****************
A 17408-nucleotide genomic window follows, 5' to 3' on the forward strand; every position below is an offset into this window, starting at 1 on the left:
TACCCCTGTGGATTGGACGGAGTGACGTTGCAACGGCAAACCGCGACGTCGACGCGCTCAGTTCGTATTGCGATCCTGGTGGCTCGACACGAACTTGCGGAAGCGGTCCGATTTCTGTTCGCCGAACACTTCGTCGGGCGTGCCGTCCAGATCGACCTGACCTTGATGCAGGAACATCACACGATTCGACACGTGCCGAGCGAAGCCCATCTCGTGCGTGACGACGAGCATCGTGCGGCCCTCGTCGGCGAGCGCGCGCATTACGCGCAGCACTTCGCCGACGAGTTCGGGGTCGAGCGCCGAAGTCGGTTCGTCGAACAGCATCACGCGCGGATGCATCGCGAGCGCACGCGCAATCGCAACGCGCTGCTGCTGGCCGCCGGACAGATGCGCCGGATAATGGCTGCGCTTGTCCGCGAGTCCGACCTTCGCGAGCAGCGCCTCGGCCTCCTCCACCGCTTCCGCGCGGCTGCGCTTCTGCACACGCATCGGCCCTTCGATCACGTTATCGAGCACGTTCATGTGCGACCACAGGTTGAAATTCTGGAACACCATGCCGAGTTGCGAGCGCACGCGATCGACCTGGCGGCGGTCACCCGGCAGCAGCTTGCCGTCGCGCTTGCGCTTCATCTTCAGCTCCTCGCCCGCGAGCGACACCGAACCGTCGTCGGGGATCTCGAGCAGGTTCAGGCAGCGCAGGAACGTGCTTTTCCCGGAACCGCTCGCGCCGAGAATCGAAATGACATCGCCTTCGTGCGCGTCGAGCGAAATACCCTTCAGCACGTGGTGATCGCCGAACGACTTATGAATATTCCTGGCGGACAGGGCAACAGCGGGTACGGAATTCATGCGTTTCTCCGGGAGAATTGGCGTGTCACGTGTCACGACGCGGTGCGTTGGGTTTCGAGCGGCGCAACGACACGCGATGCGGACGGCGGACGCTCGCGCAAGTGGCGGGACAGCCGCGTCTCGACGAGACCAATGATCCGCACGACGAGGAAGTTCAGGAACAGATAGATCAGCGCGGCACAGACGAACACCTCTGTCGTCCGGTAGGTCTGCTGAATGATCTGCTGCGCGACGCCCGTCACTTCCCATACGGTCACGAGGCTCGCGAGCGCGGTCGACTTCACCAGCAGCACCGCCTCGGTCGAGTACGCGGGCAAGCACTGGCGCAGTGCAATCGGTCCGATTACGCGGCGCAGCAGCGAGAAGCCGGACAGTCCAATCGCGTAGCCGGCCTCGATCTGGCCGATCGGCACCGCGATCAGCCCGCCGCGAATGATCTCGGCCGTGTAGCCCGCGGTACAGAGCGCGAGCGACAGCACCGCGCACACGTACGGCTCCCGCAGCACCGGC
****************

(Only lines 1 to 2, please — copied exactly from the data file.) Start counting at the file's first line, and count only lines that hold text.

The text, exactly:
A 17408-nucleotide genomic window follows, 5' to 3' on the forward strand; every position below is an offset into this window, starting at 1 on the left:
TACCCCTGTGGATTGGACGGAGTGACGTTGCAACGGCAAACCGCGACGTCGACGCGCTCAGTTCGTATTGCGATCCTGGTGGCTCGACACGAACTTGCGGAAGCGGTCCGATTTCTGTTCGCCGAACACTTCGTCGGGCGTGCCGTCCAGATCGACCTGACCTTGATGCAGGAACATCACACGATTCGACACGTGCCGAGCGAAGCCCATCTCGTGCGTGACGACGAGCATCGTGCGGCCCTCGTCGGCGAGCGCGCGCATTACGCGCAGCACTTCGCCGACGAGTTCGGGGTCGAGCGCCGAAGTCGGTTCGTCGAACAGCATCACGCGCGGATGCATCGCGAGCGCACGCGCAATCGCAACGCGCTGCTGCTGGCCGCCGGACAGATGCGCCGGATAATGGCTGCGCTTGTCCGCGAGTCCGACCTTCGCGAGCAGCGCCTCGGCCTCCTCCACCGCTTCCGCGCGGCTGCGCTTCTGCACACGCATCGGCCCTTCGATCACGTTATCGAGCACGTTCATGTGCGACCACAGGTTGAAATTCTGGAACACCATGCCGAGTTGCGAGCGCACGCGATCGACCTGGCGGCGGTCACCCGGCAGCAGCTTGCCGTCGCGCTTGCGCTTCATCTTCAGCTCCTCGCCCGCGAGCGACACCGAACCGTCGTCGGGGATCTCGAGCAGGTTCAGGCAGCGCAGGAACGTGCTTTTCCCGGAACCGCTCGCGCCGAGAATCGAAATGACATCGCCTTCGTGCGCGTCGAGCGAAATACCCTTCAGCACGTGGTGATCGCCGAACGACTTATGAATATTCCTGGCGGACAGGGCAACAGCGGGTACGGAATTCATGCGTTTCTCCGGGAGAATTGGCGTGTCACGTGTCACGACGCGGTGCGTTGGGTTTCGAGCGGCGCAACGACACGCGATGCGGACGGCGGACGCTCGCGCAAGTGGCGGGACAGCCGCGTCTCGACGAGACCAATGATCCGCACGACGAGGAAGTTCAGGAACAGATAGATCAGCGCGGCACAGACGAACACCTCTGTCGTCCGGTAGGTCTGCTGAATGATCTGCTGCGCGACGCCCGTCACTTCCCATACGGTCACGAGGCTCGCGAGCGCGGTCGACTTCACCAGCAGCACCGCCTCGGTCGAGTACGCGGGCAAGCACTGGCGCAGTGCAATCGGTCCGATTACGCGGCGCAGCAGCGAGAAGCCGGACAGTCCAATCGCGTAGCCGGCCTCGATCTGGCCGATCGGCACCGCGATCAGCCCGCCGCGAATGATCTCGGCCGTGTAGCCCGCGGTACAGAGCGCGAGCGACAGCACCGCGCACACGTACGGCTCCCGCAGCACCGGC